Brilliant first novel that takes as a key idea the stories that are not told in history. Frannie is a former slave in 19th C London accused of murdering her master and mistress. Her lawyer urges her to write her own story, to give him something he can use to get her off the charges. Instead she writes her life story, from the plantation owner with dreams of proving his version of scientific-racism theories to her love affair in the home of her employers. Expertly done and with a real period feel.
  • (5/5)
    The Confessions of Frannie Langton tells the story of a mixed-race slave who is taken from Jamaica to London and ends up standing trial for murder. But did she do it?I absolutely loved this novel. Like the author, I'm a huge fan of 19th century gothic novels and so enjoyed seeing a woman of colour take the leading role in a book of this genre. Collins writes incredibly well, with not a single word wasted - quite a feat considering that she did lots of research and other authors of historical fiction tend to include too much detail to show that they've done this. One of the most compelling and disturbing parts of the novel is its discussion of the ‘scientific’ research that used to be carried out by white men into the nature of race (specifically blackness) and how they thought this shaped the characteristics often ascribed to black people (and still ascribed now, even today). I didn't know a lot about this before I read the book. It's both grimly fascinating and shocking stuff.If, like me, you enjoyed The Mermaid and Mrs Hancock but thought the story of Polly, a mixed-race sex worker, was too under-developed, this is definitely a novel that you will love.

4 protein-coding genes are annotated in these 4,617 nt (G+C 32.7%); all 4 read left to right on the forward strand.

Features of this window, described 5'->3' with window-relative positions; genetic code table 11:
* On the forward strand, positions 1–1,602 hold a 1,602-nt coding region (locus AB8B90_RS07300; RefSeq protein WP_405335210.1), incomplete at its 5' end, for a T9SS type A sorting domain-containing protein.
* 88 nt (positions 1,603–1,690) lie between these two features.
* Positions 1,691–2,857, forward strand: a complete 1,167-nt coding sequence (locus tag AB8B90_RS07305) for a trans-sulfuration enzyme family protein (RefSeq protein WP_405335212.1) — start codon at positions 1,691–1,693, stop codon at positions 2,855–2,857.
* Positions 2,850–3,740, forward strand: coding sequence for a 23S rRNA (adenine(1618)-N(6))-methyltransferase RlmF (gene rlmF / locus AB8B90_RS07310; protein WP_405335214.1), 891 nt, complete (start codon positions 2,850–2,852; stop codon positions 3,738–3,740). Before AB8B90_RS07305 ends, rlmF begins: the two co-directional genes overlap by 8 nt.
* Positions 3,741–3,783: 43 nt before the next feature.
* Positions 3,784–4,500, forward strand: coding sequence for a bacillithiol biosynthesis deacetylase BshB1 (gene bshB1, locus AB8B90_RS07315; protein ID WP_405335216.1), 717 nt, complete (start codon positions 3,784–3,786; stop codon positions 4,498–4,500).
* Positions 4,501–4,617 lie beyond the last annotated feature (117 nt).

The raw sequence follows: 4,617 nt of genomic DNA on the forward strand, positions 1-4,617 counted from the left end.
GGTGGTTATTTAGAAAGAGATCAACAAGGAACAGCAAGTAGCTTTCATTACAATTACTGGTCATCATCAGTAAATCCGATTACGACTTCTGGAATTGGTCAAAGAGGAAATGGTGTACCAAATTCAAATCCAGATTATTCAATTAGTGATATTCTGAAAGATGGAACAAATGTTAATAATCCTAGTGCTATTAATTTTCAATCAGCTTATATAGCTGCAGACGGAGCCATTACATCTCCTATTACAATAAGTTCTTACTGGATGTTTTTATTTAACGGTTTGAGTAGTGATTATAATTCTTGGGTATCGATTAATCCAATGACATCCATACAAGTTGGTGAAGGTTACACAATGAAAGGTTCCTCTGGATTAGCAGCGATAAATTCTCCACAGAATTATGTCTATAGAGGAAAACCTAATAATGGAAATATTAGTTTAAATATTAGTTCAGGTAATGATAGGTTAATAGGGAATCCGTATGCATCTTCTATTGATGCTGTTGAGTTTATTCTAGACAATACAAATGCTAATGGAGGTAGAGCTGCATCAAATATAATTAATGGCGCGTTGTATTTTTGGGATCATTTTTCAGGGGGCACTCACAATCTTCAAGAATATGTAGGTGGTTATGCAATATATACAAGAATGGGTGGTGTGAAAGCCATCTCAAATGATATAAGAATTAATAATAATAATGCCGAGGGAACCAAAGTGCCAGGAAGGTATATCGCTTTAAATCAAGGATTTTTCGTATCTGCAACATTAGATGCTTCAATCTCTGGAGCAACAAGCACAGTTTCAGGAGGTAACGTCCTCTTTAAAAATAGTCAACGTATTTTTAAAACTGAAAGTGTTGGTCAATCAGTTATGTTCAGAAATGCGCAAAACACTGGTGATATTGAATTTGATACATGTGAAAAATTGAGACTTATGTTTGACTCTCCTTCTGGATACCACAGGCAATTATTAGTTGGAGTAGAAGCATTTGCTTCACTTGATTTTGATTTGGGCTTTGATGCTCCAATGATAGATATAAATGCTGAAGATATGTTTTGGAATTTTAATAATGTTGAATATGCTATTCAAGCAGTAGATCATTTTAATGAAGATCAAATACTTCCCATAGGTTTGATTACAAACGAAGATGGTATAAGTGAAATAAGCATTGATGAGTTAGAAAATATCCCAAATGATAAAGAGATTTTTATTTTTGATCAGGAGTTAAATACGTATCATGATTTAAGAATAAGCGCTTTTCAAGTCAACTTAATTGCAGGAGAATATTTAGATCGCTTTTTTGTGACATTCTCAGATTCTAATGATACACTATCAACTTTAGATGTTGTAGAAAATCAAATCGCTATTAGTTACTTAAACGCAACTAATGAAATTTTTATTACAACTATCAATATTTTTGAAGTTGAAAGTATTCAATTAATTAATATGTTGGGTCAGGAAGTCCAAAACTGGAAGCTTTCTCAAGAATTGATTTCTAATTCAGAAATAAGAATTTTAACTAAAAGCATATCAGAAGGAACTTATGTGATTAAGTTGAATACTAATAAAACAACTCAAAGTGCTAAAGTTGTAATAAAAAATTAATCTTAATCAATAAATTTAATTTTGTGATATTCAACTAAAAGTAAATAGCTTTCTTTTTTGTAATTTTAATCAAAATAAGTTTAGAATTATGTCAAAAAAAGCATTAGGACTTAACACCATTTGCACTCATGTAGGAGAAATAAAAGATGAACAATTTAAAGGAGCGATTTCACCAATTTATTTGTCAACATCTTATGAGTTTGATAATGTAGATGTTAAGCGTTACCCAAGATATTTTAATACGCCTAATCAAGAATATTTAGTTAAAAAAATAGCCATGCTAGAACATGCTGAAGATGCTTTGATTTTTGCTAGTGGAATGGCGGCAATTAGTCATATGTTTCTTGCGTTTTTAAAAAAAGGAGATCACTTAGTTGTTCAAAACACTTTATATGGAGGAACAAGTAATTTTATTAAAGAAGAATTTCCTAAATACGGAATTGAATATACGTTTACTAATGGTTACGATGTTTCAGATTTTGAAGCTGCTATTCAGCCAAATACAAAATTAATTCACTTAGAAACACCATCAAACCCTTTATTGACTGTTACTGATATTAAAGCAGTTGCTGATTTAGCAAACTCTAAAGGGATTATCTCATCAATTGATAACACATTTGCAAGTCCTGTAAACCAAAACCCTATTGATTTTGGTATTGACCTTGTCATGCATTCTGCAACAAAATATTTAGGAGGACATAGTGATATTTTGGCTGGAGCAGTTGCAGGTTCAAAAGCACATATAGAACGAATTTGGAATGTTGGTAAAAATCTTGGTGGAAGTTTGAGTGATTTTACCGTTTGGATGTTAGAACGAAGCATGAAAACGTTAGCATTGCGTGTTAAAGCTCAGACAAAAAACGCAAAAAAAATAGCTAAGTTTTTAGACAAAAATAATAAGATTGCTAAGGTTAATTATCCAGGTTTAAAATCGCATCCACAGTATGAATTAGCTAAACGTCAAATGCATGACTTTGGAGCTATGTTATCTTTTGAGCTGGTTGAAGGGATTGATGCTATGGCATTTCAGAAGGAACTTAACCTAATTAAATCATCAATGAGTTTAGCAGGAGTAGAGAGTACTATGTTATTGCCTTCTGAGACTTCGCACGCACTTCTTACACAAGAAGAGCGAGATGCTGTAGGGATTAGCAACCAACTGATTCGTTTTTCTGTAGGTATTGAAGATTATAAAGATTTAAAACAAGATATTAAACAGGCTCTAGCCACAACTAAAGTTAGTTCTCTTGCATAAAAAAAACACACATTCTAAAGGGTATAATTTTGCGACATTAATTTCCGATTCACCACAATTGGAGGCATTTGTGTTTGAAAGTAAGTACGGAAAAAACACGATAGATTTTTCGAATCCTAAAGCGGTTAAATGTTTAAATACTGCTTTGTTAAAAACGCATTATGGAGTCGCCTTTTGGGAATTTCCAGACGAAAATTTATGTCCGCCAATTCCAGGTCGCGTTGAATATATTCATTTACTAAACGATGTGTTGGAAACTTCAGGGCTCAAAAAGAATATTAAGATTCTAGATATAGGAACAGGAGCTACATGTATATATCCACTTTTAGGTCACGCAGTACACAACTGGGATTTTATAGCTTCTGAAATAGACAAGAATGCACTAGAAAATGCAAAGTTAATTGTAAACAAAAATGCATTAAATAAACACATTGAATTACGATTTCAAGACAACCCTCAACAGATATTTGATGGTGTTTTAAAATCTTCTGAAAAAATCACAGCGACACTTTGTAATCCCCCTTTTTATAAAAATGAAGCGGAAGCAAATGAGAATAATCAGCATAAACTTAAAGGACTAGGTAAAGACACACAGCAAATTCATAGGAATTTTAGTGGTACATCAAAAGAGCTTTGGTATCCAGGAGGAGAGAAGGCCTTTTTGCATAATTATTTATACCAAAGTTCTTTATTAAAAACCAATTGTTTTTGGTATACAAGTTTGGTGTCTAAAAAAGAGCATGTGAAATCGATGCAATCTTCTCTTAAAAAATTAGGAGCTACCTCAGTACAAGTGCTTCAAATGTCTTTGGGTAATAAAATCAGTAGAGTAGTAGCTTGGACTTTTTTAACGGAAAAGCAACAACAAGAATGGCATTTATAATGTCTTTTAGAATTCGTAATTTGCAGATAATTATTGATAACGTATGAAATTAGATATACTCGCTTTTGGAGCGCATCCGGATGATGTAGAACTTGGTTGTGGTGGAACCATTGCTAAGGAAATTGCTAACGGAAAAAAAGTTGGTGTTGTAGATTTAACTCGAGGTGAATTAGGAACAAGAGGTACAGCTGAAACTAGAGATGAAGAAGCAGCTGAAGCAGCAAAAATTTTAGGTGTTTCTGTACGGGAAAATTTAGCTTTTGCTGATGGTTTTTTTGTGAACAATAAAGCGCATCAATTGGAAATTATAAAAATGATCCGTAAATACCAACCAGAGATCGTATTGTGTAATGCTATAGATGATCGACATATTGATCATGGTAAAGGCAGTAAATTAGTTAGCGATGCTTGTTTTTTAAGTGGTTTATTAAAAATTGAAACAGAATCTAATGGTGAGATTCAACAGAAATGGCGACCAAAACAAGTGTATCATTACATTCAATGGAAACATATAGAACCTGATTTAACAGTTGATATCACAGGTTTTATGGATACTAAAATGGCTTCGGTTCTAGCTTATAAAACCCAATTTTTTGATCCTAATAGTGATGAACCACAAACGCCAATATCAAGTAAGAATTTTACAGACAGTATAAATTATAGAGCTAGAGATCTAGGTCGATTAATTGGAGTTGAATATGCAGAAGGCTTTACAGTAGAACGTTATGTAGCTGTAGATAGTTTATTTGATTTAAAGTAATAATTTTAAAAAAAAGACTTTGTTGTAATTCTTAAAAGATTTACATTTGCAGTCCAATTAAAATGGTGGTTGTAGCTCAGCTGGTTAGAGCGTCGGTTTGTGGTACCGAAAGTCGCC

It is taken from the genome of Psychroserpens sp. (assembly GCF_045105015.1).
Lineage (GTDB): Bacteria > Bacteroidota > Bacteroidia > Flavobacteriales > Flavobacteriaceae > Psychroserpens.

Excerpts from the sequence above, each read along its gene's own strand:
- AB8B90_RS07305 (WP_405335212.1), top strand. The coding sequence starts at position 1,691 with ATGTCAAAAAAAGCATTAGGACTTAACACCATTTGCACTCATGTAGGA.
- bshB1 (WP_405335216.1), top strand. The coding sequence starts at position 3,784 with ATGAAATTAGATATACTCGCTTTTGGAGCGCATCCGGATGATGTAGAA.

• (3/5)
    Frannie Langton, a former slave on a Jamaican sugar plantation, is accused of murdering her employers - scientist George Benham and his wife. The book is told as if Frannie is writing down her memoirs during the trial. I found Frannie's voice to be interesting, but not necessarily shocking. Unfortunately, the brutality that she witnessed and endured on the Jamaican plantation seems usual for that time period. The experiments that Mr. Langton conducted weren't dealt with in enough detail to be horrific or shocking, rather it seemed like a side story, one that was not fully flushed out. Overall, most of the book felt as if it were not truly flushed out or explored in depth. Overall, 3 out of 5 stars.
  • (3/5)